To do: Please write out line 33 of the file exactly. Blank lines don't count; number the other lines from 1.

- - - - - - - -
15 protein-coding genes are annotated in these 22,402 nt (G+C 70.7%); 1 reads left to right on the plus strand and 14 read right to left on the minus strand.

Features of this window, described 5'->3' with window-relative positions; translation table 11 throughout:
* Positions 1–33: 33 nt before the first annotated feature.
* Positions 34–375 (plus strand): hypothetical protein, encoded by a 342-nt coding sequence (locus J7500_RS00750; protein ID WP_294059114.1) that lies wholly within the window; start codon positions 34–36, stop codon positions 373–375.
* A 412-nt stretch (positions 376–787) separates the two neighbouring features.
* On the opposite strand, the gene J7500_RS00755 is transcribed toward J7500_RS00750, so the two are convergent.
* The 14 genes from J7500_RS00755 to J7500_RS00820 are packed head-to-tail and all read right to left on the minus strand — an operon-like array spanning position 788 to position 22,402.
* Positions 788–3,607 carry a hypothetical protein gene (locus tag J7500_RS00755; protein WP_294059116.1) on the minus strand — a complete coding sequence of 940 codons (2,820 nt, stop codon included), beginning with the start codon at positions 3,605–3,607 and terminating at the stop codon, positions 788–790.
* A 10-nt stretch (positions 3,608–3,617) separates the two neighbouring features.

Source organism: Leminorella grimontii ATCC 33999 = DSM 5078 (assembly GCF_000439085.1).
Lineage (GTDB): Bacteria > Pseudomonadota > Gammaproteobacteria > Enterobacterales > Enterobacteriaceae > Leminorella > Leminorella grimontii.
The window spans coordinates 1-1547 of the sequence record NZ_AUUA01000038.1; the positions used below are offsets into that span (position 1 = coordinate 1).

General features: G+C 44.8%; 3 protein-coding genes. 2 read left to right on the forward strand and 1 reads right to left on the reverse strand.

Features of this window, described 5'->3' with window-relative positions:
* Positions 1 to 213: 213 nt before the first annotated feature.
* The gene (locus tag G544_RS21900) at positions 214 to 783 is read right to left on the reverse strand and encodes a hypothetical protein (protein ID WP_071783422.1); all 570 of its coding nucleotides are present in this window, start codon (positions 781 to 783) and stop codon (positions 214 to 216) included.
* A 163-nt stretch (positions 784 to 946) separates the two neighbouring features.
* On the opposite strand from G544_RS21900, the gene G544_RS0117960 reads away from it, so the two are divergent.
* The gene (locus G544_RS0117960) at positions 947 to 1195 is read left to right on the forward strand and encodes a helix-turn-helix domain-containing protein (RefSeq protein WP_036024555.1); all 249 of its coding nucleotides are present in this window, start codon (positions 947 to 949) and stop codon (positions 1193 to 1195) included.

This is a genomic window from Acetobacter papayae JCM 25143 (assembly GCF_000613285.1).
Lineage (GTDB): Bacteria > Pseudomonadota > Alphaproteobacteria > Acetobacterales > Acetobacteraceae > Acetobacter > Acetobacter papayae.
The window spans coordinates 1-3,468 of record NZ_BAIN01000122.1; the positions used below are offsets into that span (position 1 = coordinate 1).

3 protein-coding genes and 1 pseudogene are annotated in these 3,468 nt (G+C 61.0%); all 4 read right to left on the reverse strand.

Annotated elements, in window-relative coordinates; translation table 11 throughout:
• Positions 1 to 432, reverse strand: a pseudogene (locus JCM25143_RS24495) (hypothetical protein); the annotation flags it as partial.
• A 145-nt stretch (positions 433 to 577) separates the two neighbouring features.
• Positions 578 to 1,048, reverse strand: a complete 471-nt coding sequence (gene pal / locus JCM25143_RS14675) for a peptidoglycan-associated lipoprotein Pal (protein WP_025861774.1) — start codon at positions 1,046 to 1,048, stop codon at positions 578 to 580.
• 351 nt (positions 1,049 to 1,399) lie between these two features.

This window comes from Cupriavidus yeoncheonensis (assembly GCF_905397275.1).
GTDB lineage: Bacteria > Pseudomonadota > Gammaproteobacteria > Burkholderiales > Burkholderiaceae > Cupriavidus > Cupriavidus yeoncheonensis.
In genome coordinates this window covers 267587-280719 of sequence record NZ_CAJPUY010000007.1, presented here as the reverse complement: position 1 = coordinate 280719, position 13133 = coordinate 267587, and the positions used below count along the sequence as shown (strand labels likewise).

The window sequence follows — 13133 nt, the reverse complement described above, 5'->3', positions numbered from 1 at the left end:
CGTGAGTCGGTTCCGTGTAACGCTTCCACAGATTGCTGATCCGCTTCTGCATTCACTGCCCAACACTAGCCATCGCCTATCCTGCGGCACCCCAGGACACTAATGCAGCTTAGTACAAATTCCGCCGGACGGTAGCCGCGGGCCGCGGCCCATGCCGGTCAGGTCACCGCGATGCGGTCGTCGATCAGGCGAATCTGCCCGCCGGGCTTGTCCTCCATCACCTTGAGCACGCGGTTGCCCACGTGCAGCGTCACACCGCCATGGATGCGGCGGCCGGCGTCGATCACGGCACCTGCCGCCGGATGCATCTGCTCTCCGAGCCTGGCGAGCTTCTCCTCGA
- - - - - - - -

CGTGAGTCGGTTCCGTGTAACGCTTCCACAGATTGCTGATCCGCTTCTGCATTCACTGCCCAACACTAGCCATCGCCTATCCTGCGGCACCCCAGGACACTAATGCAGCTTAGTACAAATTCCGCCGGACGGTAGCCGCGGGCCGCGGCCCATGCCGGTCAGGTCACCGCGATGCGGTCGTCGATCAGGCGAATCTGCCCGCCGGGCTTGTCCTCCATCACCTTGAGCACGCGGTTGCCCACGTGCAGCGTCACACCGCCATGGATGCGGCGGCCGGCGTCGATCACGGCACCTGCCGCCGGATGCATCTGCTCTCCGAGCCTGGCGAGCTTCTCCTCGA